The 2012 semiconductor and electronics industry data continue to shed light on the ongoing changes in supply chain relationships, growth areas, and new trends. Various analyst continue to sift through the final 2012 data, and that work is shedding important light on the impact that macroeconomic trends are having on contract manufacturers (CMs) and where new growth is found.
A challenging market for growth
One of the interesting reports was recently presented by Manufacturing Market Insider (MMI), which explores the shifts between Electronic Manufacturing Service (EMS) providers and Original Design Manufacturers (ODMs). On the face of it, the 2012 data for the top 25 CMs appear to present a dead-heat in annual growth for EMS providers and ODMs, both registering a year-over-year increase of 5.1%.
However, as MMI dutifully reminds the reader, these data include Hon Hai and are skewed by its enormous size. Because Hon Hai encompasses 37.8% of total industry CM revenue, whatever happens to Hon Hai, pulls or pushes the entire CM, both in their EMS and ODM roles. Removing the top ranked EMS and ODM company, Hon Hai, the respective growth data for 2012 suddenly changes, revealing that 2012's depressed macroeconomic demand pulled EMS growth well into negative levels, -6.0% while ODM growth held at 5.1%. Averaging the two CM sectors together, the 2012 CM growth rate was 0.9%, which is notably low for the industry.
If we consider that global GDP growth rate for 2012 was roughly 3.3% (International Monetary Fund (IMF) places global GDP growth at 3.2% for 2012), which was a decline of roughly 1.1% year-over-year. Considering that the World Semiconductor Trade Statistics (WSTS) forecasts that 2012 also brought the semiconductor industry a year-over-year decline of 3.2% to US$290 billion, the decline in growth for the CM sector combined is quite understandable.
On a positive note, forecasts for both global GDP and for growth in the semiconductor industry are clearly centered in positive territory for 2013 and 2014, with estimates for global GDP to increase by a few tenths of a percent year-over-year, while WSTS forecasts 4.5% growth for semi in 2013 and then up to 5.2% year-over-year for 2014.
EMS – ODM shifts continue
Drilling into the CM data, the continued growth of ODMs over EMS providers illustrates the multi-year decline in EMS providers at the expense of ODMs. What that means is that as the industry continues to move the dominance of outsourcing in favor of design and turnkey services.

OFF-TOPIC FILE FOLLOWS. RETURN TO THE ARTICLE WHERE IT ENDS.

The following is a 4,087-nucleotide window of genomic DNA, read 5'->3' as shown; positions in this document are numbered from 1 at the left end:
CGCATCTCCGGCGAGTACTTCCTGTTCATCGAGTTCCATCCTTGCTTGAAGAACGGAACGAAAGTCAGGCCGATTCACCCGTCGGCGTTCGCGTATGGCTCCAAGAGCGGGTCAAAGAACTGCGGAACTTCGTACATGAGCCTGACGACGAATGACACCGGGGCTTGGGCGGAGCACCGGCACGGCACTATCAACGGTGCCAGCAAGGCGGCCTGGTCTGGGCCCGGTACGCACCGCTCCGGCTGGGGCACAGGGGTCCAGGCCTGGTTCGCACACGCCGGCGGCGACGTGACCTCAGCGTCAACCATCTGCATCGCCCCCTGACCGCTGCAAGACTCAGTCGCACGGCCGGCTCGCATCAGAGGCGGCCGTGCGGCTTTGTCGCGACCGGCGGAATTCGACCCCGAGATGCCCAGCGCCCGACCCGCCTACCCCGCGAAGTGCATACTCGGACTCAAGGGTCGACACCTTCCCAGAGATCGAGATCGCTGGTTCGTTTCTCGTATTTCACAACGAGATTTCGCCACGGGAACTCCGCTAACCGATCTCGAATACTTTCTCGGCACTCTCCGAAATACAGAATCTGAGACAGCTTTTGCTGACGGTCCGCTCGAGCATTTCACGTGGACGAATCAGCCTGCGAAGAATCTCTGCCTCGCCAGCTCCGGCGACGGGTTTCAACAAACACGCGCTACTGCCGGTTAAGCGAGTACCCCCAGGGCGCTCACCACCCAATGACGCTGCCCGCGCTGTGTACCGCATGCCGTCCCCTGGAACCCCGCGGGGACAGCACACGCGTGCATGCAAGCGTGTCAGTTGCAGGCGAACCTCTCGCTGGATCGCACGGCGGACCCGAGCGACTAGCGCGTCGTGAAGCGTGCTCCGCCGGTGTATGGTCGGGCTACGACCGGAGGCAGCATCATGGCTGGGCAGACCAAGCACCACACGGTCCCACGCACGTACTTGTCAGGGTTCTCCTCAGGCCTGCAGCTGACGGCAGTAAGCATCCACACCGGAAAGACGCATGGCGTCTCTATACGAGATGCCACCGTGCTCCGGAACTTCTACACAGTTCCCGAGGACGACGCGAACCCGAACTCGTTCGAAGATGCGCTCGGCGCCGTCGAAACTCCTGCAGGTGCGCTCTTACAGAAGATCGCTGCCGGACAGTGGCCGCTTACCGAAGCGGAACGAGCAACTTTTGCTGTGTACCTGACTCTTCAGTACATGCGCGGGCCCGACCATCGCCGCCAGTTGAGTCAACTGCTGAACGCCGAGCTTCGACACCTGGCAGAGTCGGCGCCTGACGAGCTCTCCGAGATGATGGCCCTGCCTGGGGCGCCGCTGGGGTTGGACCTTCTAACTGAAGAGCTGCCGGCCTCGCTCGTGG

As we simultaneously see increasing complexities in chip architectures, shrinking form factors, and more demand for multi-tasking features with high density data transfer alongside of longer battery life, the question of how and who will be the providers of tomorrow's wins is a question that continues to be debated. With the trajectory of multi-year EMS declines to the favoring of continued ODM growth, it seems rather obvious from the peripheral data that design partners are the preferred path. Given the increasing importance of unique designs and the ability to diversify and commoditize design wins to be at least grossly applicable for multiple, once niche markets and industry sectors, ODM favoritism again makes logical sense.
An additional series of questions, beyond the still ongoing ODM versus EMS debate, is what does the trajectory of ODM wins over EMS, in the framework of the larger macroeconomic upticks and the changing semiconductor and electronics markets tell us about how our supply chain is changing? Given the rise of once niche industry sectors such as automotive, medical and industrial alongside of design importance for increasingly System-in-Package (SiP) and System-on-Chip (SoC) architectures, what changes are occurring along the semiconductor supply chain that support the market shifts? Do we see similar changes from distributors and other service providers? These questions are among those that will be addressed in the next Smith MarketWatch Quarterly – so stay tuned!